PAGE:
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Iran blocks fuel trucks’ passage to Afghanistan

Associated Press / January 5, 2011

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KABUL, Afghanistan — Iran’s decision to stop up to 2,500 fuel trucks at its border with Afghanistan is tantamount to an embargo, an Afghan commerce official said yesterday, as others warned the move could leave millions of Afghans shivering as winter rolls on.

The unofficial ban, in its second week, has pushed up wholesale domestic fuel prices as much as 70 percent. The shortage of fuel also threatens to prevent trucks loaded with commercial goods from reaching the capital along a key southern transport route.

Iran yesterday acknowledged a link between the ban and its recent decision to slash domestic fuel subsidies in a bid to cut costs and boost an economy squeezed by international sanctions.

Afghan officials say Iran has also told them it is concerned the shipments are destined for NATO forces operating in Afghanistan, though Afghan and NATO officials deny that.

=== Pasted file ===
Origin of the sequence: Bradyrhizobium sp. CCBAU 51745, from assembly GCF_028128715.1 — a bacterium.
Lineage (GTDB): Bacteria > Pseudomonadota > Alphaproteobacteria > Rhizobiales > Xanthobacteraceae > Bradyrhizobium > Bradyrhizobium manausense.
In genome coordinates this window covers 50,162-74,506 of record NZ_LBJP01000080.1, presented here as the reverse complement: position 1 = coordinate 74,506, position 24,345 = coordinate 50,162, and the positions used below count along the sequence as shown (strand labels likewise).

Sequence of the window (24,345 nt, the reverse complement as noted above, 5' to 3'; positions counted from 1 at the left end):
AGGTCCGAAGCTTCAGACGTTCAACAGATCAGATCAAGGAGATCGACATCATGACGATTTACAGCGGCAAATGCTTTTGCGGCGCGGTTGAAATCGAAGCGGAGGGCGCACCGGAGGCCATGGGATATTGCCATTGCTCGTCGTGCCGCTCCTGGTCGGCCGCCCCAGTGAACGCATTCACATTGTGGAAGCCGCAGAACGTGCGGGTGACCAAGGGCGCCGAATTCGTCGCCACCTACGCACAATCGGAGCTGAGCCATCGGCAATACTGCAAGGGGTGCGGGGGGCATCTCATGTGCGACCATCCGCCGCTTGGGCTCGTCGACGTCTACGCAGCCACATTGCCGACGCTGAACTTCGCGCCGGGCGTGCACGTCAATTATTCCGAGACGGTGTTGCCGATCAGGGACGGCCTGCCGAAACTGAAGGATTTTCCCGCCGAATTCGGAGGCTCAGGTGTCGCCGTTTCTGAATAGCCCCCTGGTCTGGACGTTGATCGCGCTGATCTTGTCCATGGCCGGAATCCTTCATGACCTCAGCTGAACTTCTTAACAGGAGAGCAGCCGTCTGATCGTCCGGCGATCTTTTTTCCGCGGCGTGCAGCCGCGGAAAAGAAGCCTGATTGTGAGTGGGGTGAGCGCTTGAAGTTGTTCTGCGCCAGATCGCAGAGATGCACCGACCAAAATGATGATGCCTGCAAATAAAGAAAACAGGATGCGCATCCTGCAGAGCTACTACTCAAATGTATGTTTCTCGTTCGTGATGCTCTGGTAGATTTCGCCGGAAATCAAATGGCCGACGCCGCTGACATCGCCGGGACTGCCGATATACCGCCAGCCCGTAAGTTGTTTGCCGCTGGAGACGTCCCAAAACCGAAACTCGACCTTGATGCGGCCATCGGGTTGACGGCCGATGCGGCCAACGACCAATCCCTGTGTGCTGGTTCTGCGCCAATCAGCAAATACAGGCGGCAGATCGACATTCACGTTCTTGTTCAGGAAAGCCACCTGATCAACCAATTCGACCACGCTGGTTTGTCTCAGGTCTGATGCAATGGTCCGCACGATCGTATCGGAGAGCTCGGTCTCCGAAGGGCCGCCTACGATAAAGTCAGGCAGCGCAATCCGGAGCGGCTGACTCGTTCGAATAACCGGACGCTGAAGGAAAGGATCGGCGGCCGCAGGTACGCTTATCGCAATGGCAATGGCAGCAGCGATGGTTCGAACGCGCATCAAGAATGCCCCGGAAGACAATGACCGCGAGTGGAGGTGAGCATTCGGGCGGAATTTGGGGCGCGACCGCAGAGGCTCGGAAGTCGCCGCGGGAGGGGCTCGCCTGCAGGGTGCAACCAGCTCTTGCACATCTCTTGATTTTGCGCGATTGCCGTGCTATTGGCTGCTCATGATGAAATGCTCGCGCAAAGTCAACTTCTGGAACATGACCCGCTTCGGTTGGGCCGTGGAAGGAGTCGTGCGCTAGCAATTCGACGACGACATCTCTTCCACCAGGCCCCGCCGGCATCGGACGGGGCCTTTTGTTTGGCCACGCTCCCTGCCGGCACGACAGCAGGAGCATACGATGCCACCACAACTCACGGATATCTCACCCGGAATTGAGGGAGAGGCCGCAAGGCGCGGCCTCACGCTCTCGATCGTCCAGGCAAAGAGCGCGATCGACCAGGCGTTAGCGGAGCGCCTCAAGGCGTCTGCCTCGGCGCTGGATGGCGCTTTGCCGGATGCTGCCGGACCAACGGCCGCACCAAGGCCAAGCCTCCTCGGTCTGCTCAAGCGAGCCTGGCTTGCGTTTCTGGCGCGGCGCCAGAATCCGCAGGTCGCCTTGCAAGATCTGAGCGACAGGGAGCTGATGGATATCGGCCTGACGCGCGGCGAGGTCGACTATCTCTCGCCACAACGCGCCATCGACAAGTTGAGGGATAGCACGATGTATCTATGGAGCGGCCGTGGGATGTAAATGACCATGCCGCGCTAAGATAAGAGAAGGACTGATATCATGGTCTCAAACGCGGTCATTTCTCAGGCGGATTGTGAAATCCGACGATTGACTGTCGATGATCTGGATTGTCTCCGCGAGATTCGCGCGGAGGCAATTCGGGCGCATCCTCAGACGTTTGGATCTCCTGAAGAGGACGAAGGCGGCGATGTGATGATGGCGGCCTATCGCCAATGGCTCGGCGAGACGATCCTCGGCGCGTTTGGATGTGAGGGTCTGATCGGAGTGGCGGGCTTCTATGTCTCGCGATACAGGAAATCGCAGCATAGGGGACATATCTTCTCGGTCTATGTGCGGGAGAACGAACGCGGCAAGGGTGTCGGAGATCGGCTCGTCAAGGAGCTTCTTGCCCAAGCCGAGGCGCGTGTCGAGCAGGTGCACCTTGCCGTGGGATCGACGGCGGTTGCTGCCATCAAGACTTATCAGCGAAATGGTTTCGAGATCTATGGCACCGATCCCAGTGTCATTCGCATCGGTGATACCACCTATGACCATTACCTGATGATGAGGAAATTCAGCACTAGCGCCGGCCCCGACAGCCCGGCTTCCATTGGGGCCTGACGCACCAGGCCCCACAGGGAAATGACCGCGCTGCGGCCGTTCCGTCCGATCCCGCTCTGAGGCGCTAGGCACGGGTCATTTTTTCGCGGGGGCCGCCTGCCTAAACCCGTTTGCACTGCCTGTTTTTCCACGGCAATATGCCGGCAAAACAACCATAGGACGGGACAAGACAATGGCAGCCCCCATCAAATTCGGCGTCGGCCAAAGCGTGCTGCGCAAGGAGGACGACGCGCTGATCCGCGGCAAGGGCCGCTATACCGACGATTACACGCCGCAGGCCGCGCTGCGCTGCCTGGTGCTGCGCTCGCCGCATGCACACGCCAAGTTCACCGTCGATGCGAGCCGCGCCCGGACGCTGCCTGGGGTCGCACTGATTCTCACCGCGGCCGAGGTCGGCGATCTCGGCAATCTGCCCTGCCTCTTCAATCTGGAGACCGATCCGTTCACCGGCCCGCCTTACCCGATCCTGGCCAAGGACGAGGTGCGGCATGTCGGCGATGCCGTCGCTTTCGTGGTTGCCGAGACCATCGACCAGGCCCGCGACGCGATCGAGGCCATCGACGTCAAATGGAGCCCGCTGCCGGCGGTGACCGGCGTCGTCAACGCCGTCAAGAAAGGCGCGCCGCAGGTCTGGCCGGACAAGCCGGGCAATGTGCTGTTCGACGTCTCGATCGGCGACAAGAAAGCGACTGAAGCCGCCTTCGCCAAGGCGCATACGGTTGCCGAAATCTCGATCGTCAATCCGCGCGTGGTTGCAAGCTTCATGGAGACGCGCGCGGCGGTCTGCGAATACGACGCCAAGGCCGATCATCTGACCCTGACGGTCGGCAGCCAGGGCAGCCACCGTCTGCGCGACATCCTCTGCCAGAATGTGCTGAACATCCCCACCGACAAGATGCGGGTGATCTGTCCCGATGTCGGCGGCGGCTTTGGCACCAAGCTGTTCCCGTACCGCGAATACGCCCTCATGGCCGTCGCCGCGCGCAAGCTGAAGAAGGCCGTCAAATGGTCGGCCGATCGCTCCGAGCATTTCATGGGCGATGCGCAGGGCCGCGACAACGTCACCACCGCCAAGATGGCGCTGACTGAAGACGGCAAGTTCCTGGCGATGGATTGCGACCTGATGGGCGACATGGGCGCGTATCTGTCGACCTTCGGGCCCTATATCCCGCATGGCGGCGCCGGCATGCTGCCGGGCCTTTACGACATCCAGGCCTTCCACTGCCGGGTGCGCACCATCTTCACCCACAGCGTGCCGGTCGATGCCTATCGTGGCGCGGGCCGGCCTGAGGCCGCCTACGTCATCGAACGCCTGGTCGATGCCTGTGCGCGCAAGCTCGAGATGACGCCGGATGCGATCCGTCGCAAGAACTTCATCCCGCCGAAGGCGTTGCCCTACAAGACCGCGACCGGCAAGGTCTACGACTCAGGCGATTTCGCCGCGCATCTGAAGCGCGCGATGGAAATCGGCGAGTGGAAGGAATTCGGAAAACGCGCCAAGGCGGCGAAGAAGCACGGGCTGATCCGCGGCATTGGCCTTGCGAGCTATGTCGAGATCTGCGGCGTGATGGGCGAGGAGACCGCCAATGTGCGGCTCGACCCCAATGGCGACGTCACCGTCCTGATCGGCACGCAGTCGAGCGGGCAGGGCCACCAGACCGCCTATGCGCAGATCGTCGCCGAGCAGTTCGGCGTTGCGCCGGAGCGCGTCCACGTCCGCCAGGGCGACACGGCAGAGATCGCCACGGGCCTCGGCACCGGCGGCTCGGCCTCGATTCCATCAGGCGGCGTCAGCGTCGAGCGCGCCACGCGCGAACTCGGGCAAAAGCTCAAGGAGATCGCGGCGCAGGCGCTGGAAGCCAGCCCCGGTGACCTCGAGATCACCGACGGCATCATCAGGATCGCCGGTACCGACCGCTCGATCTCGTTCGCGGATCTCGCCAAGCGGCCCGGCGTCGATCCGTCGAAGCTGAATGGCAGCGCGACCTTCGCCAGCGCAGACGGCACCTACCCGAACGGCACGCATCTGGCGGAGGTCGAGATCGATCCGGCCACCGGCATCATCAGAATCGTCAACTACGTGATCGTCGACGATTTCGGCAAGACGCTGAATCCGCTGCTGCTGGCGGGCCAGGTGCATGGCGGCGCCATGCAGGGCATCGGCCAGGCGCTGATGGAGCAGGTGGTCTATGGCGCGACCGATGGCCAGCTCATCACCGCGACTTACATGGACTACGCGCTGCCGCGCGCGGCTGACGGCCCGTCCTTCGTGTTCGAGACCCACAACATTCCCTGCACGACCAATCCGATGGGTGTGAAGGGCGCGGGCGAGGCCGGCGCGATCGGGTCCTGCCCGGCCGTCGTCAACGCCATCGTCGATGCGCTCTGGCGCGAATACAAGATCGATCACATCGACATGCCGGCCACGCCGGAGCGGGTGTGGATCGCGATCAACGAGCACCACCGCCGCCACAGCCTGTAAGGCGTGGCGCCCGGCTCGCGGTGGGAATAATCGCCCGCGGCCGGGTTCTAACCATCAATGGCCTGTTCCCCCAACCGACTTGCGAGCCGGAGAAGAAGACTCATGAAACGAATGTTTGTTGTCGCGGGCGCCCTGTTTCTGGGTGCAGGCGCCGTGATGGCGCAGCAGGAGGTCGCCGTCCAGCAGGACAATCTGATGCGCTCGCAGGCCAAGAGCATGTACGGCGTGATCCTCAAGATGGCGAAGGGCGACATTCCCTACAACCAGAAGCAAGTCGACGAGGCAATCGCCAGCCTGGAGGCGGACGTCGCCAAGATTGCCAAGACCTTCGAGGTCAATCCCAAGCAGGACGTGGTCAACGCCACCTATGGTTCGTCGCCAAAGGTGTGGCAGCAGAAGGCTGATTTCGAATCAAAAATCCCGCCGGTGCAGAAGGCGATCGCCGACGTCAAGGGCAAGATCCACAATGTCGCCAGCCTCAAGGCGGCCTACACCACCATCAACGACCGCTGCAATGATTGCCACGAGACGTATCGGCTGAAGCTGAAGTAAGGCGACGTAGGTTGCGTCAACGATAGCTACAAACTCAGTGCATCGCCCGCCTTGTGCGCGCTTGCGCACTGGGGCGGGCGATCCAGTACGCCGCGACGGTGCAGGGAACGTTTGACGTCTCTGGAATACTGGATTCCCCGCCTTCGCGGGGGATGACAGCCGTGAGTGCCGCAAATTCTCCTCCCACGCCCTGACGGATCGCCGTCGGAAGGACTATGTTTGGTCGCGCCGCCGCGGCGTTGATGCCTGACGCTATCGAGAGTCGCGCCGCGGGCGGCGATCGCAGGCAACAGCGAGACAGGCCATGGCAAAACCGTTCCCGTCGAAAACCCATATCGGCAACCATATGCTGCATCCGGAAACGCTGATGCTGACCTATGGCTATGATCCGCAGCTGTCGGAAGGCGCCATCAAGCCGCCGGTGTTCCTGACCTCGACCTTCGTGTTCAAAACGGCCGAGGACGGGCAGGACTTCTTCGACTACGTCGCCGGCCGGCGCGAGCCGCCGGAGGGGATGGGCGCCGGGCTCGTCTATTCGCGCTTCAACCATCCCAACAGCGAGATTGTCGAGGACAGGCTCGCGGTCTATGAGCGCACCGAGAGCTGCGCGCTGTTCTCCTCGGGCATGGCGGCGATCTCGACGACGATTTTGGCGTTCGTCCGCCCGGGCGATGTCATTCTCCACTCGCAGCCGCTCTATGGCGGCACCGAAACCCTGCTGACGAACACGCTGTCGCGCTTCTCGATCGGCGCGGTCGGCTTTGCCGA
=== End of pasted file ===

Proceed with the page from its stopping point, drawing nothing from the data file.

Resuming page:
Iran “wants to impose a kind of sanction or embargo on us,’’ said Farid Shirzai, head of the Afghan Commerce Ministry’s fuel department.

“This is un-Islamic and against international transit law,’’ Shirzai said.

“They have no right to stop [the tankers] because they are merely passing through Iranian territory.’’

Iran supplies about 30 percent of Afghanistan’s refined fuel, Afghan officials say.

The remainder of the blocked shipments of vehicle and heating fuel comes from Iraq and Turkmenistan and is only transported on a route through Iran, they say.

Ramin Mehmanparast, Iranian Foreign Ministry spokesman, said yesterday that the issue would soon be resolved, emphasizing that the ban was the result of “technical problems’’ after the Iranian subsidies were cut in late December.

“After changes that cut subsidies, it is natural that some technical problems occur when sending fuel to neighboring countries. The problem is being resolved,’’ Mehmanparast said.

Afghan Commerce Ministry and customs officials have said Iranian authorities notified them that the trucks were not being allowed through for national security reasons, a reference to the suspicion that the fuel is bound for NATO forces.

The dispute could test relations between the neighbors, creating a new challenge for President Hamid Karzai’s government at a time when Afghan- istan is struggling in tandem with its NATO allies to quell a virulent insurgency and to rebuild the country after decades of war.

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